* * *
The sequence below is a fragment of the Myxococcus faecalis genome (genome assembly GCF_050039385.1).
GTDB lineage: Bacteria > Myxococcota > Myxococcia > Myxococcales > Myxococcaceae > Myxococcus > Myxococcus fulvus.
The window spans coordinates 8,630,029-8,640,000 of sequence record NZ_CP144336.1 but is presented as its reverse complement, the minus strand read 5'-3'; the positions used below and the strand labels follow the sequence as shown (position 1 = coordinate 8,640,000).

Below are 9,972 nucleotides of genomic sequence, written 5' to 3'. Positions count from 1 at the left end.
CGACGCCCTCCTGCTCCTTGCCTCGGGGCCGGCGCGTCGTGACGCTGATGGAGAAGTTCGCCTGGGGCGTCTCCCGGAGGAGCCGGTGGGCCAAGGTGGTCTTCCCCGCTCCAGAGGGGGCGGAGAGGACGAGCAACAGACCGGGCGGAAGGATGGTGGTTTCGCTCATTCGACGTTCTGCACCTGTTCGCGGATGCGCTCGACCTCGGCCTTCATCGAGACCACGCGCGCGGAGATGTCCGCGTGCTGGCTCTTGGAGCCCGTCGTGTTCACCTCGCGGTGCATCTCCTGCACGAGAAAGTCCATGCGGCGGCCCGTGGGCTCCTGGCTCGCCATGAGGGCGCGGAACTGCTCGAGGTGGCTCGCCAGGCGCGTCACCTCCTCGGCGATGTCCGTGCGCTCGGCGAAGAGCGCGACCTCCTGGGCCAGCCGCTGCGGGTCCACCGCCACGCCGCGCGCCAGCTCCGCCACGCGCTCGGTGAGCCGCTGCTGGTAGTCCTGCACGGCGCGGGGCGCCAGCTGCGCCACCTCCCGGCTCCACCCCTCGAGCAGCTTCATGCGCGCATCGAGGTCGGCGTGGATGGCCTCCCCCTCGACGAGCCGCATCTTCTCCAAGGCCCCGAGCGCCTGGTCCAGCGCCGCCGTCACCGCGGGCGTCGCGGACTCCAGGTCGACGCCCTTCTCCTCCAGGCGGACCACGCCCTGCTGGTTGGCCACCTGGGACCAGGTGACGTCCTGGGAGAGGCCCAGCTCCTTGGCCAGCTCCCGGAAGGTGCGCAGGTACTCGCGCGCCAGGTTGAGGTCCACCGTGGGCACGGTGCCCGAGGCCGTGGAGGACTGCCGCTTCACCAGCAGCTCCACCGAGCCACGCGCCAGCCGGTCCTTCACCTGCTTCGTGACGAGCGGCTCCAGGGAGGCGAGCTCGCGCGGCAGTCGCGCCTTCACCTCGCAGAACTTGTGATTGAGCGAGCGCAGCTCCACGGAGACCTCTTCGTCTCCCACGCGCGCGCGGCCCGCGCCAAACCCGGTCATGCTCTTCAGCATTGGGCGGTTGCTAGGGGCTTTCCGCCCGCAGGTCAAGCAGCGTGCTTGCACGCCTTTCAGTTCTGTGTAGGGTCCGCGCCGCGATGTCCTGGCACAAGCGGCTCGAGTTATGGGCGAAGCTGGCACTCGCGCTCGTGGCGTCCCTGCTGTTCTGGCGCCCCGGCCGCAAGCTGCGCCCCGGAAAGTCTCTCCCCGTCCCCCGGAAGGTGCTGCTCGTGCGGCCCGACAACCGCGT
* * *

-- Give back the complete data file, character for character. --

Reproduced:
The sequence below is a fragment of the Myxococcus faecalis genome (genome assembly GCF_050039385.1).
GTDB lineage: Bacteria > Myxococcota > Myxococcia > Myxococcales > Myxococcaceae > Myxococcus > Myxococcus fulvus.
The window spans coordinates 8,630,029-8,640,000 of sequence record NZ_CP144336.1 but is presented as its reverse complement, the minus strand read 5'-3'; the positions used below and the strand labels follow the sequence as shown (position 1 = coordinate 8,640,000).

Below are 9,972 nucleotides of genomic sequence, written 5' to 3'. Positions count from 1 at the left end.
CGACGCCCTCCTGCTCCTTGCCTCGGGGCCGGCGCGTCGTGACGCTGATGGAGAAGTTCGCCTGGGGCGTCTCCCGGAGGAGCCGGTGGGCCAAGGTGGTCTTCCCCGCTCCAGAGGGGGCGGAGAGGACGAGCAACAGACCGGGCGGAAGGATGGTGGTTTCGCTCATTCGACGTTCTGCACCTGTTCGCGGATGCGCTCGACCTCGGCCTTCATCGAGACCACGCGCGCGGAGATGTCCGCGTGCTGGCTCTTGGAGCCCGTCGTGTTCACCTCGCGGTGCATCTCCTGCACGAGAAAGTCCATGCGGCGGCCCGTGGGCTCCTGGCTCGCCATGAGGGCGCGGAACTGCTCGAGGTGGCTCGCCAGGCGCGTCACCTCCTCGGCGATGTCCGTGCGCTCGGCGAAGAGCGCGACCTCCTGGGCCAGCCGCTGCGGGTCCACCGCCACGCCGCGCGCCAGCTCCGCCACGCGCTCGGTGAGCCGCTGCTGGTAGTCCTGCACGGCGCGGGGCGCCAGCTGCGCCACCTCCCGGCTCCACCCCTCGAGCAGCTTCATGCGCGCATCGAGGTCGGCGTGGATGGCCTCCCCCTCGACGAGCCGCATCTTCTCCAAGGCCCCGAGCGCCTGGTCCAGCGCCGCCGTCACCGCGGGCGTCGCGGACTCCAGGTCGACGCCCTTCTCCTCCAGGCGGACCACGCCCTGCTGGTTGGCCACCTGGGACCAGGTGACGTCCTGGGAGAGGCCCAGCTCCTTGGCCAGCTCCCGGAAGGTGCGCAGGTACTCGCGCGCCAGGTTGAGGTCCACCGTGGGCACGGTGCCCGAGGCCGTGGAGGACTGCCGCTTCACCAGCAGCTCCACCGAGCCACGCGCCAGCCGGTCCTTCACCTGCTTCGTGACGAGCGGCTCCAGGGAGGCGAGCTCGCGCGGCAGTCGCGCCTTCACCTCGCAGAACTTGTGATTGAGCGAGCGCAGCTCCACGGAGACCTCTTCGTCTCCCACGCGCGCGCGGCCCGCGCCAAACCCGGTCATGCTCTTCAGCATTGGGCGGTTGCTAGGGGCTTTCCGCCCGCAGGTCAAGCAGCGTGCTTGCACGCCTTTCAGTTCTGTGTAGGGTCCGCGCCGCGATGTCCTGGCACAAGCGGCTCGAGTTATGGGCGAAGCTGGCACTCGCGCTCGTGGCGTCCCTGCTGTTCTGGCGCCCCGGCCGCAAGCTGCGCCCCGGAAAGTCTCTCCCCGTCCCCCGGAAGGTGCTGCTCGTGCGGCCCGACAACCGCGT